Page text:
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July 23, 1999

Besides being an orgy of lies and frauds so vast, the layperson can no longer quantify it, anti-tobacco is also an orgy of useless expenditures that feeds the operatives of an institutionalized criminal system.

Like in all socialist systems, workers and employees are kept busy by performing useless tasks at the expenses of the taxpayers.

The money stolen from a private industry and its customers in the name of health is not just going to build bridges and highways. It also goes to feed the accomplices who made the theft possible.

Here we report just a small example (only $500,000) of such payback. The information was obtained from the Stanton Glantz's announcement list.

Stanton Glantz is the famous junk science anti-tobacco activist/"scientist" whose crooked "science" has been repeatedly and unquestionably demonstrated; but that had no consequence on him because he enjoys political protection. Glantz's garbage science is in fact used as if it was serious science in order to justify anti-tobaccopolitics.

Please note that the analysis of the tobacco industry documentation has revealed absolutely no irregularities whatsoever in over thirty years of activity -- to the point that the investigation commission has been quietly (and of course unannounced by the slod-out mass media) wound down for lack of evidence.

Of course, the documentation shows that the industry is targeting young adults. Any industry recognizes that the youth is a prime source of marketing. But they are talking about adults -- the same people who are asked to die during a war, pay taxes, vote, etc. But for anti-tobacco gangsters evidence means nothing unless it is twisted in their favor.

So, here we have it. Half a million dollars to scan documents -- just a small payoff for lies well said and frauds well done. It is no coincidence that UCSF is the University where Stanton Glantz works. Notice how this kind of political nepotism has become so bold and shameless, it is publicly announced as if it was an ordinary, routine event. And unfortunately it is, for when the system is so deeply rotten, corruption becomes the standard of business, and no longer needs to be hidden -- or noticed.

UCSF should be the acronym for University of Corruption San Francisco.

And the American public keeps paying these parasites.


From: Stan Glantz
Subject: UCSF releases 80,000 pages of Camel marketing documents online

Alice Trinkl, News Director

Source:Wallace Ravven (415) 476-2557
July 14, 1999


Eight years after the R.J. Reynolds Tobacco Company was first challenged for targeting minors in its Joe Camel ad campaign, 80,000 pages of once-confidential documents, including details of the tobacco company's youth marketing strategies, have been placed online by UC San Francisco.

The Mangini Collection of documents chronicle the company's struggle to hold on to market share as tobacco use in the U.S. declined. Internally generated marketing strategies are shown to converge on the view that the older generation of smokers is dying off, so the tobacco company's future success rests on its ability to attract young, first time smokers.

Online publication of the mostly confidential documents stems from a December, 1997 legal settlement of a case brought by Janet Mangini that forced R.J. Reynolds (RJR) to abandon the Joe Camel campaign.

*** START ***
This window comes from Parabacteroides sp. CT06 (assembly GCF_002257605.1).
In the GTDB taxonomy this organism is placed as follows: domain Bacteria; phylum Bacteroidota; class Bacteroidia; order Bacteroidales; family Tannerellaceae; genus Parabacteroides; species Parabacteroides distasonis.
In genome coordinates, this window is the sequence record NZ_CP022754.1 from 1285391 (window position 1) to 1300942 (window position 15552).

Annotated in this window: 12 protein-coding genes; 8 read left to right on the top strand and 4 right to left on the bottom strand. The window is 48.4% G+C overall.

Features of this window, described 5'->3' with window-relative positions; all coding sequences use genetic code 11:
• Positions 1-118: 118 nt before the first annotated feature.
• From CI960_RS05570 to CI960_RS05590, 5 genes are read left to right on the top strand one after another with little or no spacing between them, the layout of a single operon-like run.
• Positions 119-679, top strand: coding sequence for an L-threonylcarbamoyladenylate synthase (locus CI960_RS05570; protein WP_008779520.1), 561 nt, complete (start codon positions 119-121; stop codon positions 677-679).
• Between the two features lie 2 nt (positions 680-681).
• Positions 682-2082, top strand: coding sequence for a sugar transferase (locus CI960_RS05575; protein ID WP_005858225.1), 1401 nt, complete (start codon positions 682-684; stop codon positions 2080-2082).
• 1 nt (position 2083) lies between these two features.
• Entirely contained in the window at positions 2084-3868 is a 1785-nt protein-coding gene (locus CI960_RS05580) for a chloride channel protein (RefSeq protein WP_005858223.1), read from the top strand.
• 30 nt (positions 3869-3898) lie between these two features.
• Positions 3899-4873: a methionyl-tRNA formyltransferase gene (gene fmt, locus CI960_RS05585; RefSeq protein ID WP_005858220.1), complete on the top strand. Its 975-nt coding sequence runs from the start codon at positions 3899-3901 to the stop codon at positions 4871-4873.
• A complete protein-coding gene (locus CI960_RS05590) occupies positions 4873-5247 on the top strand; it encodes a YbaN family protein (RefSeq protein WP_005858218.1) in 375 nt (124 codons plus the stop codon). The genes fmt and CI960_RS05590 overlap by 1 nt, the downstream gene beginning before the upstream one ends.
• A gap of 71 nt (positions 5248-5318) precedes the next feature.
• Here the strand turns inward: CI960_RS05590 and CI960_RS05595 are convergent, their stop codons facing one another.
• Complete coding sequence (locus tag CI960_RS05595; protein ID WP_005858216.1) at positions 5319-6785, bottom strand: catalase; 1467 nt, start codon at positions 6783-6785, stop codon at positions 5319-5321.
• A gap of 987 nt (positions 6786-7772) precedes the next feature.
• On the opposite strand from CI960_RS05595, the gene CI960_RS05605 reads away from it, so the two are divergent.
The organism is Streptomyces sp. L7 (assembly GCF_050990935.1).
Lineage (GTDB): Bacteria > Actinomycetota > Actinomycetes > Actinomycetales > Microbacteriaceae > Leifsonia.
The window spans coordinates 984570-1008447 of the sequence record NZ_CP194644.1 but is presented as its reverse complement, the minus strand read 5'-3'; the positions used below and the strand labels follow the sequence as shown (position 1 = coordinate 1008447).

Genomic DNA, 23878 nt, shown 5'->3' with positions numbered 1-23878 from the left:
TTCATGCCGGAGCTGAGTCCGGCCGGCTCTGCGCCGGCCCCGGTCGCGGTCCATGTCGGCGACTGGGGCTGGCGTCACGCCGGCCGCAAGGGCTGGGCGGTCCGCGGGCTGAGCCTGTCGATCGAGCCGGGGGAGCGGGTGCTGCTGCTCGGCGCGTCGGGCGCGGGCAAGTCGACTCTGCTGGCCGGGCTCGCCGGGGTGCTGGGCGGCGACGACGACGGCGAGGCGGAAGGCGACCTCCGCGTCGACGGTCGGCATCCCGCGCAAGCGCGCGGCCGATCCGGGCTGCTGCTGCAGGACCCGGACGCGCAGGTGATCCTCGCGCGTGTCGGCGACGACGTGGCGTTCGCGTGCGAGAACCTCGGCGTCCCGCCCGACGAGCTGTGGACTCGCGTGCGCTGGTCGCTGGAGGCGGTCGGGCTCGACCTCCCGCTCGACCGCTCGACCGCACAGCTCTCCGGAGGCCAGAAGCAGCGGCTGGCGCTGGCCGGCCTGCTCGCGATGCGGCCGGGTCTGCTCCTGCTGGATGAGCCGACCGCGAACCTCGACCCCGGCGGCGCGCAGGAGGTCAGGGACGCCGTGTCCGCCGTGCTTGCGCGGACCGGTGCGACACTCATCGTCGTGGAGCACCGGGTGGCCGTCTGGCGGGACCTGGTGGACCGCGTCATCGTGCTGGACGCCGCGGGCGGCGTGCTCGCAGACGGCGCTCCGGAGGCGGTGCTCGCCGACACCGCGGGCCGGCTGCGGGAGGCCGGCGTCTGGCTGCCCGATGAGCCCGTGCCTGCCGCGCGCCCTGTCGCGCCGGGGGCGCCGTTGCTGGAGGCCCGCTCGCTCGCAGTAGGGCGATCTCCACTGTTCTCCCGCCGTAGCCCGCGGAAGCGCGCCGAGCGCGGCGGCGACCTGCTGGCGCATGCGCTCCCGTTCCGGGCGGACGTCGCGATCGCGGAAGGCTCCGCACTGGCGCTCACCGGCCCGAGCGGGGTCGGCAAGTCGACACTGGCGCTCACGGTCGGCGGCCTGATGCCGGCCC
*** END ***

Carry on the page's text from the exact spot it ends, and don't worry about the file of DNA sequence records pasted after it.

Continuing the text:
The documents form part of the online Tobacco Control Archives compiled and released by the UCSF Library/Center for Knowledge Management. The internet address to access the collection is .

The Joe Camel campaign was designed to attract what are referred to by RJR as FUBYAS, first time usual brand young adult smokers.

The traditional "I'd Walk A Mile" campaign with the image of the solitary middle aged male was replaced with the irrepressibly cool, pool-playing, baseball-capped camel.

Much of the documents defend or attack an article published in a 1991 issue of the Journal of the American Medical Association (vol. 266, no. 22) claiming that Joe Camel had a higher rate of recognition among schoolchildren than Micky Mouse. The documents reflect Reynolds effort to refute these findings by sponsoring many academic studies which counter this conclusion.

Also included are documents on the Tobacco Institute's "Helping Youth Decide" program, promoted by R.J. Reynolds and designed to recruit educators, youth group leaders and law enforcement officials to use this tobacco industry "anti-smoking" curriculum. The documents indicate that the primary purpose of this effort was political, to head off meaningful anti-tobacco education by pro-health forces.

The first 2,000 pages of the Mangini Collection were released online by UCSF a year ago, but the current collection contains some 40 times more pages of documents. They form part of the Tobacco Control Archives, established in 1994 to provide a centralized source of information about the grass-roots tobacco control movement in California, the people and organizations involved, and the resulting legislation generated. A central focus of the archive has been the documentation of Proposition 99, the tobacco tax initiative passed by voters in 1989.

The UCSF Library/Center for Knowledge Management has received a $500,000 grant from the UC Tobacco Related Disease Research Program to continue to abstract and digitize tobacco industry documents for release on the internet.


Wallace Ravven

News Services,
University of California
San Francisco
(415) 502-1332


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